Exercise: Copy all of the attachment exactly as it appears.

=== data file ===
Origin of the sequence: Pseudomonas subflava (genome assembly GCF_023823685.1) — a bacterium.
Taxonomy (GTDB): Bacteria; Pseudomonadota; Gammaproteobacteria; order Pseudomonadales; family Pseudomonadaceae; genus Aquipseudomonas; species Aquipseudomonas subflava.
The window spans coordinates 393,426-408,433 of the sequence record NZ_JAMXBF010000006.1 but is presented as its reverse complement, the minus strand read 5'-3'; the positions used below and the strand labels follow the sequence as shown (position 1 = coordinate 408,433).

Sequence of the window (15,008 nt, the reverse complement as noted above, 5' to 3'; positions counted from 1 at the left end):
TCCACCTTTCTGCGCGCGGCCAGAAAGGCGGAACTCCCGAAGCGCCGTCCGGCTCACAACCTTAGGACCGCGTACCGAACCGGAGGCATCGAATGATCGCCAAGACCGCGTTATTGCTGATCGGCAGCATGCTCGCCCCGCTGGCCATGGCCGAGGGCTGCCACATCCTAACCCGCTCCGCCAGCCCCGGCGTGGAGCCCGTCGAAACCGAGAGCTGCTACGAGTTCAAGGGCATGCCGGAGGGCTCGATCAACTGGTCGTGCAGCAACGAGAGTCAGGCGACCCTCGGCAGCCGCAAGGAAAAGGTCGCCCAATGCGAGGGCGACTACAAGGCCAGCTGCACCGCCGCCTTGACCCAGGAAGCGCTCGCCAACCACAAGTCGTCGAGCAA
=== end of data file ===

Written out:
Origin of the sequence: Pseudomonas subflava (genome assembly GCF_023823685.1) — a bacterium.
Taxonomy (GTDB): Bacteria; Pseudomonadota; Gammaproteobacteria; order Pseudomonadales; family Pseudomonadaceae; genus Aquipseudomonas; species Aquipseudomonas subflava.
The window spans coordinates 393,426-408,433 of the sequence record NZ_JAMXBF010000006.1 but is presented as its reverse complement, the minus strand read 5'-3'; the positions used below and the strand labels follow the sequence as shown (position 1 = coordinate 408,433).

Sequence of the window (15,008 nt, the reverse complement as noted above, 5' to 3'; positions counted from 1 at the left end):
TCCACCTTTCTGCGCGCGGCCAGAAAGGCGGAACTCCCGAAGCGCCGTCCGGCTCACAACCTTAGGACCGCGTACCGAACCGGAGGCATCGAATGATCGCCAAGACCGCGTTATTGCTGATCGGCAGCATGCTCGCCCCGCTGGCCATGGCCGAGGGCTGCCACATCCTAACCCGCTCCGCCAGCCCCGGCGTGGAGCCCGTCGAAACCGAGAGCTGCTACGAGTTCAAGGGCATGCCGGAGGGCTCGATCAACTGGTCGTGCAGCAACGAGAGTCAGGCGACCCTCGGCAGCCGCAAGGAAAAGGTCGCCCAATGCGAGGGCGACTACAAGGCCAGCTGCACCGCCGCCTTGACCCAGGAAGCGCTCGCCAACCACAAGTCGTCGAGCAA